"He had a secret audience with her six days ago. What took place none knows, but the next day Dejah Thoris had disappeared, and with her had gone a dozen of her household guard and body servants, including Sola the green woman—Tars Tarkas' daughter, you recall. No word left they of their intentions, but it is always thus with those who go upon the voluntary pilgrimage from which none returns. We cannot think aught than that Dejah Thoris has sought the icy bosom of Iss, and that her devoted servants have chosen to accompany her.
"Zat Arras was at Helium when she disappeared. He commands this fleet which has been searching for her since. No trace of her have we found, and I fear that it be a futile quest."
While we talked, Hor Vastus' fliers were returning to the Xavarian. Not one, however, had discovered a trace of Thuvia. I was much depressed over the news of Dejah Thoris' disappearance, and now there was added the further burden of apprehension concerning the fate of this girl whom I believed to be the daughter of some proud Barsoomian house, and it had been my intention to make every effort to return her to her people.
I was about to ask Kantos Kan to prosecute a further search for her when a flier from the flagship of the fleet arrived at the Xavarian with an officer bearing a message to Kantos Kan from Arras.
My friend read the dispatch and then turned to me.
"Zat Arras commands me to bring our 'prisoners' before him. There is naught else to do. He is supreme in Helium, yet it would be far more in keeping with chivalry and good taste were he to come hither and greet the saviour of Barsoom with the honours that are his due."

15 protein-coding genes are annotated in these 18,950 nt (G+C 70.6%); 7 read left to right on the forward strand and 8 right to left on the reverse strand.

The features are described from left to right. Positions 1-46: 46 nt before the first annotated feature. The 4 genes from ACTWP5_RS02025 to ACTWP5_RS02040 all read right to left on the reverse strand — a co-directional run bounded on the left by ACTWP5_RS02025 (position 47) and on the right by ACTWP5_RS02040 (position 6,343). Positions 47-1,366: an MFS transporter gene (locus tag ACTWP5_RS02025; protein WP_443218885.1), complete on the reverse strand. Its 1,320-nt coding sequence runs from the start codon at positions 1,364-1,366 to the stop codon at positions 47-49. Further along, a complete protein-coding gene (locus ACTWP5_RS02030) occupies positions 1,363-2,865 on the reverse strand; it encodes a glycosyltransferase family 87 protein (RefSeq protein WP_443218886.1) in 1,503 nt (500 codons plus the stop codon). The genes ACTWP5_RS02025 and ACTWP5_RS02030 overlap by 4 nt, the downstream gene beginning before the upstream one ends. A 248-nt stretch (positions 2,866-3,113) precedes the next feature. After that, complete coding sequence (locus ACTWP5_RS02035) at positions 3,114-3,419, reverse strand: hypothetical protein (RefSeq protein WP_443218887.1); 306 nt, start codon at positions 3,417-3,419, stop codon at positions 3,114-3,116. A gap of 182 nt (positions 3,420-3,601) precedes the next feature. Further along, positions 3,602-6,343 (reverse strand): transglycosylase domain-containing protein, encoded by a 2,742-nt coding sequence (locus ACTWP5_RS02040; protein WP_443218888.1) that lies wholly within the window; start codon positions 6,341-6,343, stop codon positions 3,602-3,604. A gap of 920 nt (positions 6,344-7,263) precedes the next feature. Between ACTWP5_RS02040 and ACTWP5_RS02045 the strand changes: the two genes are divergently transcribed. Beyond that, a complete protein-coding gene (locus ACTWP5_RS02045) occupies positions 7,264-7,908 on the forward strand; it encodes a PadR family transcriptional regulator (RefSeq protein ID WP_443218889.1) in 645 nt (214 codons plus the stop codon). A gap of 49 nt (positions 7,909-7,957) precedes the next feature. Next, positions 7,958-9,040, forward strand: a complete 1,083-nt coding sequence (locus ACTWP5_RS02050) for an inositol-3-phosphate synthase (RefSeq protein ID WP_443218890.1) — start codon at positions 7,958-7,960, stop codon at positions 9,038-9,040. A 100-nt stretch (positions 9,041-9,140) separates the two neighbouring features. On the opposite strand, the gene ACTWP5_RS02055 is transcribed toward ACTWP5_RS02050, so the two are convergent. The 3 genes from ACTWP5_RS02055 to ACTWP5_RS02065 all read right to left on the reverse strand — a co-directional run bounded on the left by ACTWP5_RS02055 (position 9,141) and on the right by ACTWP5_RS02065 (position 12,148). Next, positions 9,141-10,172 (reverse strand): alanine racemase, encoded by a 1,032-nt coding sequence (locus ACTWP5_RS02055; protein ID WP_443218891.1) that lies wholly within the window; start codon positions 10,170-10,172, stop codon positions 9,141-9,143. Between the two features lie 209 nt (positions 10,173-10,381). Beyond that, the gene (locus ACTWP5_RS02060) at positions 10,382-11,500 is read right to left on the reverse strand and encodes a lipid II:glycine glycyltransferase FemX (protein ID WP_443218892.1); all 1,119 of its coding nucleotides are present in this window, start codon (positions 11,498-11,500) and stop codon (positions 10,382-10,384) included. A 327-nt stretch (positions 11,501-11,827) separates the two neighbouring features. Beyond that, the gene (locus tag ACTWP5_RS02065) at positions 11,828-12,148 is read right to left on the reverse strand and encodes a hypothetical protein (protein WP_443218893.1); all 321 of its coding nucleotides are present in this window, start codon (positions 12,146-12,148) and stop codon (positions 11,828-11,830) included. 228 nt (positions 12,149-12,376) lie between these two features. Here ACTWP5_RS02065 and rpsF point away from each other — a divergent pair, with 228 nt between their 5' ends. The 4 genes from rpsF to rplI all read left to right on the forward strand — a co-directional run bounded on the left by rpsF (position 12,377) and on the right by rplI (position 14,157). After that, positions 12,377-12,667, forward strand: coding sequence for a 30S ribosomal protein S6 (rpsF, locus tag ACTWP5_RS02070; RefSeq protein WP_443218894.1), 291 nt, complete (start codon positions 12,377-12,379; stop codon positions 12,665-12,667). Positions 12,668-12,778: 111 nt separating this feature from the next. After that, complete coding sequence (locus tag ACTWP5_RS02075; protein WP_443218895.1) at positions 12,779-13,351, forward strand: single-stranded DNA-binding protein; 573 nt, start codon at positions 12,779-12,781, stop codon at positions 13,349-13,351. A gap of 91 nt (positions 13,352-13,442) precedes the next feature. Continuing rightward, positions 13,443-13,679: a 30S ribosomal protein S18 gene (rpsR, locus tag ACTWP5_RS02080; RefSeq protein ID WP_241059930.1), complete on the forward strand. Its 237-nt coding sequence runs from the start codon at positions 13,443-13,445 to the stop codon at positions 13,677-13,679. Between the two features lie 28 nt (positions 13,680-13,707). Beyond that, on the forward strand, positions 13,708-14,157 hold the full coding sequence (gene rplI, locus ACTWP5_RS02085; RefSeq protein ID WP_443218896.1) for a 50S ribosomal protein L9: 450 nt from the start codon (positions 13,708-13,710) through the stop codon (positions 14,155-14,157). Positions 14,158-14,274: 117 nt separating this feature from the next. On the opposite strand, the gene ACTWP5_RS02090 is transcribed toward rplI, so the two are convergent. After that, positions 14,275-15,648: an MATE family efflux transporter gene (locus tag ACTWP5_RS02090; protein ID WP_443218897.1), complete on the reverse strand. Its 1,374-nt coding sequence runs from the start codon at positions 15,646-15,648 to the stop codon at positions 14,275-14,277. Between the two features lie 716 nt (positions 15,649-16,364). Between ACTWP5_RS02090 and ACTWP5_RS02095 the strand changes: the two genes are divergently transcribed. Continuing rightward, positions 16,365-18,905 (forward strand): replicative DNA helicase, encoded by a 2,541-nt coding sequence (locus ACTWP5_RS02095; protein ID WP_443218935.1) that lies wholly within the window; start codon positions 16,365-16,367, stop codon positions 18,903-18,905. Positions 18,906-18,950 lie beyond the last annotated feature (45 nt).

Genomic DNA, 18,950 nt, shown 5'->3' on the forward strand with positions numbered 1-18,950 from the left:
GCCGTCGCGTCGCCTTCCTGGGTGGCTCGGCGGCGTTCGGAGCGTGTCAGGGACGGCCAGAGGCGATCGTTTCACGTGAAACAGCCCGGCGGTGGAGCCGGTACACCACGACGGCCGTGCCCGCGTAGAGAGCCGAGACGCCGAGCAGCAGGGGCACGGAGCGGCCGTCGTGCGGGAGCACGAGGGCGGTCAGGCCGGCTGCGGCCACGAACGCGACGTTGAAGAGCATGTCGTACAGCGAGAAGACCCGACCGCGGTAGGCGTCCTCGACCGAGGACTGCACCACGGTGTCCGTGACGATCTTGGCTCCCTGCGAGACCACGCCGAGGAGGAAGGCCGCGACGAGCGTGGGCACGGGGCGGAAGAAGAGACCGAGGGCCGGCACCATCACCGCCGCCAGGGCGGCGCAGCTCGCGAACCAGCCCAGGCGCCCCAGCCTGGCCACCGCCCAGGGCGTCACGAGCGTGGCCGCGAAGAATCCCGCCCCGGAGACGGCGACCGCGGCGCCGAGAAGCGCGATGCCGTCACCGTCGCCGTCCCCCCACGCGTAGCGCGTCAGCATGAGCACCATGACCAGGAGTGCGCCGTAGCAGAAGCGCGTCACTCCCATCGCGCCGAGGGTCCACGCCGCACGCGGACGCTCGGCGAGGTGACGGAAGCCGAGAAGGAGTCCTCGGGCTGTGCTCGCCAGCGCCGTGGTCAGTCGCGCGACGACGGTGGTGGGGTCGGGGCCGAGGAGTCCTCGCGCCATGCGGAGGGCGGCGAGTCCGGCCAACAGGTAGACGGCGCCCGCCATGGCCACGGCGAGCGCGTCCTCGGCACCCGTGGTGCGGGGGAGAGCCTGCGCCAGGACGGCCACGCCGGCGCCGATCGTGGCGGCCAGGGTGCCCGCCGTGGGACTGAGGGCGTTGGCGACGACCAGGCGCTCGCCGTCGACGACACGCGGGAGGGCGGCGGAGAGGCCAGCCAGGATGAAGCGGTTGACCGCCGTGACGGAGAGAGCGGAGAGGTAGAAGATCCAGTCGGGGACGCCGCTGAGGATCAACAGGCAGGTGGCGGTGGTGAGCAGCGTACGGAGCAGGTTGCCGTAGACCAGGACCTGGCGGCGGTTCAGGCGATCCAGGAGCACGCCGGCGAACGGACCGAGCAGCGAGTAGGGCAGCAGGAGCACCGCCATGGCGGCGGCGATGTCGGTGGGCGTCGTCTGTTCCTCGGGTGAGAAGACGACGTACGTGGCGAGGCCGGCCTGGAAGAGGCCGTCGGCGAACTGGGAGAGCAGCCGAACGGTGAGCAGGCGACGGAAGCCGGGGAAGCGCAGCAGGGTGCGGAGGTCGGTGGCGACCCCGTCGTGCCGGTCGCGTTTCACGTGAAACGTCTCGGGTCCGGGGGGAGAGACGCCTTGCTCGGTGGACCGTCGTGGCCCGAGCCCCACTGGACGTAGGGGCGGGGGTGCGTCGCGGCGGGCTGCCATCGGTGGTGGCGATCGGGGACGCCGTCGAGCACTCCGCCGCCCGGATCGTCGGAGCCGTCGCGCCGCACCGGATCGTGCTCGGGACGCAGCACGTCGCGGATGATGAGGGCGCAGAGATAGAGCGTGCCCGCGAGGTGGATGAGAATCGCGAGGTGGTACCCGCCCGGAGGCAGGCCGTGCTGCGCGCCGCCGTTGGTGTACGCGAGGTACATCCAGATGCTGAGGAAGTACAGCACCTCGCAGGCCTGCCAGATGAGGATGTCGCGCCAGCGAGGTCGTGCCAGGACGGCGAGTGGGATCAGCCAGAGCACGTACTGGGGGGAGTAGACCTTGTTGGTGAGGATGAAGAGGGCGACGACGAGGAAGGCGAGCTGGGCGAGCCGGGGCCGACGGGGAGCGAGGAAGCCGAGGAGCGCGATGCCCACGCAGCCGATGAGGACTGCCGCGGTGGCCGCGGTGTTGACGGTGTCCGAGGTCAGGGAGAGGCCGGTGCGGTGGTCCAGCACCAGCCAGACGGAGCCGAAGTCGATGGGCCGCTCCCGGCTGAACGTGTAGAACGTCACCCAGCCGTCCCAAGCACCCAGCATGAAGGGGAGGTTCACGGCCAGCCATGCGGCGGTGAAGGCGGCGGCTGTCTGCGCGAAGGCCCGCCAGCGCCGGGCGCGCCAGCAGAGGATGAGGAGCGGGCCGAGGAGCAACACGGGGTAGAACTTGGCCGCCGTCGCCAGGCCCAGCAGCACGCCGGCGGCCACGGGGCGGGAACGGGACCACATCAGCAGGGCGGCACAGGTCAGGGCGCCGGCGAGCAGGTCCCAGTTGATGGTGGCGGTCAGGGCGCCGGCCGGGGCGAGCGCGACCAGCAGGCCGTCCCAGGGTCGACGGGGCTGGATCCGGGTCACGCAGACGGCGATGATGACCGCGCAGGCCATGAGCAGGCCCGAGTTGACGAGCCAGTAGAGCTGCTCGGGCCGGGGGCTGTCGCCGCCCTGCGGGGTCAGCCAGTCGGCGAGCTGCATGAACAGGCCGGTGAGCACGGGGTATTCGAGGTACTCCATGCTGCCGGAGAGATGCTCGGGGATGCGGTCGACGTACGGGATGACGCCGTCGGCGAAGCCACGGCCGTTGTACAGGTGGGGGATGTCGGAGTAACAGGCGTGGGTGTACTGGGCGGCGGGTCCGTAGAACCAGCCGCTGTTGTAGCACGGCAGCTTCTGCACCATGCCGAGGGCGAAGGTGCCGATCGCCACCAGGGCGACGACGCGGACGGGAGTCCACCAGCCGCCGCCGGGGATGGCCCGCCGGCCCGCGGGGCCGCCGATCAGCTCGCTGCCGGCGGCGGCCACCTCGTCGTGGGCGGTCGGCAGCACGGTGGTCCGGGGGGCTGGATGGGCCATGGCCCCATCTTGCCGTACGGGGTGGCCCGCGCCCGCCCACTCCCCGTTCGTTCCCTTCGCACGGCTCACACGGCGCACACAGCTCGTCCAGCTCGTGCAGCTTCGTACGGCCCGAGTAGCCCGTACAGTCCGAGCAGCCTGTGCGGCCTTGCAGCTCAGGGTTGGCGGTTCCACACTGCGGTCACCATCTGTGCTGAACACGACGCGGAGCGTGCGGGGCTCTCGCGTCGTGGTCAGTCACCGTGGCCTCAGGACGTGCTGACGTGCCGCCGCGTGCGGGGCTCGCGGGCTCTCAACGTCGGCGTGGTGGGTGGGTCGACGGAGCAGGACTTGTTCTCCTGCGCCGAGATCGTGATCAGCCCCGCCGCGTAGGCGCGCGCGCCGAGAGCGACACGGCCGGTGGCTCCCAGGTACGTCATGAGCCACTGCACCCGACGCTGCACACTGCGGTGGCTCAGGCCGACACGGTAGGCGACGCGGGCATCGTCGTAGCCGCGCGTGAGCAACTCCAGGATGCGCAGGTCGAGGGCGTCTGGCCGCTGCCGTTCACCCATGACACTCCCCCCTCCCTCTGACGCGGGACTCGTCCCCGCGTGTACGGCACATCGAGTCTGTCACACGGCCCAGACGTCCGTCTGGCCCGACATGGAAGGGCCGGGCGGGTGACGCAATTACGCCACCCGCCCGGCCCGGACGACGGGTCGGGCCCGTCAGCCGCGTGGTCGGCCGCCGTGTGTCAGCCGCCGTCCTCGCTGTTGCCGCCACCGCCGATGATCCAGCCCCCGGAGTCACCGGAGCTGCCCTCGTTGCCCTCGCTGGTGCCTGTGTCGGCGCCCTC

"You know full well, my friend," I said, smiling, "that Zat Arras has good cause to hate me. Nothing would please him better than to humiliate me and then to kill me. Now that he has so excellent an excuse, let us go and see if he has the courage to take advantage of it."
Summoning Carthoris, Tars Tarkas, and Xodar, we entered the small flier with Kantos Kan and Zat Arras' officer, and in a moment were stepping to the deck of Zat Arras' flagship.
As we approached the Jed of Zodanga no sign of greeting or recognition crossed his face; not even to Carthoris did he vouchsafe a friendly word. His attitude was cold, haughty, and uncompromising.
"Kaor, Zat Arras," I said in greeting, but he did not respond.
"Why were these prisoners not disarmed?" he asked to Kantos Kan.
"They are not prisoners, Zat Arras," replied the officer.
"Two of them are of Helium's noblest family. Tars Tarkas, Jeddak of Thark, is Tardos Mors' best beloved ally. The other is a friend and companion of the Prince of Helium—that is enough for me to know."
"It is not enough for me, however," retorted Zat Arras. "More must I hear from those who have taken the pilgrimage than their names. Where have you been, John Carter?"
"I have just come from the Valley Dor and the Land of the First Born, Zat Arras," I replied.
"Ah!" he exclaimed in evident pleasure, "you do not deny it, then? You have returned from the bosom of Iss?"
"I have come back from a land of false hope, from a valley of torture and death; with my companions I have escaped from the hideous clutches of lying fiends. I have come back to the Barsoom that I saved from a painless death to again save her, but this time from death in its most frightful form."